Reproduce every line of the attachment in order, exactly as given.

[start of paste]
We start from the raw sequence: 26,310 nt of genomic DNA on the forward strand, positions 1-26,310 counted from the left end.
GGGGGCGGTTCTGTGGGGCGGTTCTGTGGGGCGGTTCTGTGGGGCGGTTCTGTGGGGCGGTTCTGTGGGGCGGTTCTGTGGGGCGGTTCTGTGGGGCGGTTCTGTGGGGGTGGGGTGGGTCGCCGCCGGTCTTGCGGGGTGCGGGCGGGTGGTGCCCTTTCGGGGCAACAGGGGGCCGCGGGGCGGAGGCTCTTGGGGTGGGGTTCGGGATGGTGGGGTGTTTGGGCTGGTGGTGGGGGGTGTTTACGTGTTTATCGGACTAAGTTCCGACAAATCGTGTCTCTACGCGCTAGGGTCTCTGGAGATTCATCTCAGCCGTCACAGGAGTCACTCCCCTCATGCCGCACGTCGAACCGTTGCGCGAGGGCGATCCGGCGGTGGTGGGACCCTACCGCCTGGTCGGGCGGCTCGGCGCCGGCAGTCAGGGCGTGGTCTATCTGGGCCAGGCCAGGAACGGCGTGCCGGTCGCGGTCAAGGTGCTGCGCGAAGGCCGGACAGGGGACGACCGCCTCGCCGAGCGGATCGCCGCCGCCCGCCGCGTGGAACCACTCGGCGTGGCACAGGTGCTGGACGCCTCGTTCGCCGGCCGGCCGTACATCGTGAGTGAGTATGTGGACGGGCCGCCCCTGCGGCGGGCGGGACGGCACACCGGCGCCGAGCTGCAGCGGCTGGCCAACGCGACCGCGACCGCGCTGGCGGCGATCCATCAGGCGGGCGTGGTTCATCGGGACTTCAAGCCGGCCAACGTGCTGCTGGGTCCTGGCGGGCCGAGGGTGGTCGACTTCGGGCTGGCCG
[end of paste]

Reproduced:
We start from the raw sequence: 26,310 nt of genomic DNA on the forward strand, positions 1-26,310 counted from the left end.
GGGGGCGGTTCTGTGGGGCGGTTCTGTGGGGCGGTTCTGTGGGGCGGTTCTGTGGGGCGGTTCTGTGGGGCGGTTCTGTGGGGCGGTTCTGTGGGGCGGTTCTGTGGGGGTGGGGTGGGTCGCCGCCGGTCTTGCGGGGTGCGGGCGGGTGGTGCCCTTTCGGGGCAACAGGGGGCCGCGGGGCGGAGGCTCTTGGGGTGGGGTTCGGGATGGTGGGGTGTTTGGGCTGGTGGTGGGGGGTGTTTACGTGTTTATCGGACTAAGTTCCGACAAATCGTGTCTCTACGCGCTAGGGTCTCTGGAGATTCATCTCAGCCGTCACAGGAGTCACTCCCCTCATGCCGCACGTCGAACCGTTGCGCGAGGGCGATCCGGCGGTGGTGGGACCCTACCGCCTGGTCGGGCGGCTCGGCGCCGGCAGTCAGGGCGTGGTCTATCTGGGCCAGGCCAGGAACGGCGTGCCGGTCGCGGTCAAGGTGCTGCGCGAAGGCCGGACAGGGGACGACCGCCTCGCCGAGCGGATCGCCGCCGCCCGCCGCGTGGAACCACTCGGCGTGGCACAGGTGCTGGACGCCTCGTTCGCCGGCCGGCCGTACATCGTGAGTGAGTATGTGGACGGGCCGCCCCTGCGGCGGGCGGGACGGCACACCGGCGCCGAGCTGCAGCGGCTGGCCAACGCGACCGCGACCGCGCTGGCGGCGATCCATCAGGCGGGCGTGGTTCATCGGGACTTCAAGCCGGCCAACGTGCTGCTGGGTCCTGGCGGGCCGAGGGTGGTCGACTTCGGGCTGGCCG